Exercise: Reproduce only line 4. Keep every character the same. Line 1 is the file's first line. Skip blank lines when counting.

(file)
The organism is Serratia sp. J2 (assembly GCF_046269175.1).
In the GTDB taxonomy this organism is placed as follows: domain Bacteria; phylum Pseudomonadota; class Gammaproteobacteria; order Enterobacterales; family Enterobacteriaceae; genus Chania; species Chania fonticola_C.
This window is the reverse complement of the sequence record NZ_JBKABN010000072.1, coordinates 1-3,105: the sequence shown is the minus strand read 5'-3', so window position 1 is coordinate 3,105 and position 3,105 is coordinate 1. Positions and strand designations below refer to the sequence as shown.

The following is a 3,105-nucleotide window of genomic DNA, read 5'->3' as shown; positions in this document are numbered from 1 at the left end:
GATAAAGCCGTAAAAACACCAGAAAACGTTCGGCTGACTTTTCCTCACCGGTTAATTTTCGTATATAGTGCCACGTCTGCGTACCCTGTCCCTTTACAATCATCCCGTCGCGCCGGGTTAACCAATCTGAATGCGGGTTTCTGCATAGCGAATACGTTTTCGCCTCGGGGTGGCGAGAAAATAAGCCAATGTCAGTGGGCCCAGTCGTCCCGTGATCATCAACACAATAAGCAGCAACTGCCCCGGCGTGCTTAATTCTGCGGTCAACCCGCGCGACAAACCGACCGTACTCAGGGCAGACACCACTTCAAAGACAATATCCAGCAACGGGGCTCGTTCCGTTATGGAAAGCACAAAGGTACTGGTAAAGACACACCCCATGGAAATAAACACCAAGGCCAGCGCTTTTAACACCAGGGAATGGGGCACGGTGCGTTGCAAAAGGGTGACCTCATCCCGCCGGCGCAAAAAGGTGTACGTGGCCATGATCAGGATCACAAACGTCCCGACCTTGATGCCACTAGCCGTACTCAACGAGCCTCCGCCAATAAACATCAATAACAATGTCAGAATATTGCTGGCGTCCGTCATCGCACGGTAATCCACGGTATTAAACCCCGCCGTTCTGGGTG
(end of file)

The following is a 3,105-nucleotide window of genomic DNA, read 5'->3' as shown; positions in this document are numbered from 1 at the left end: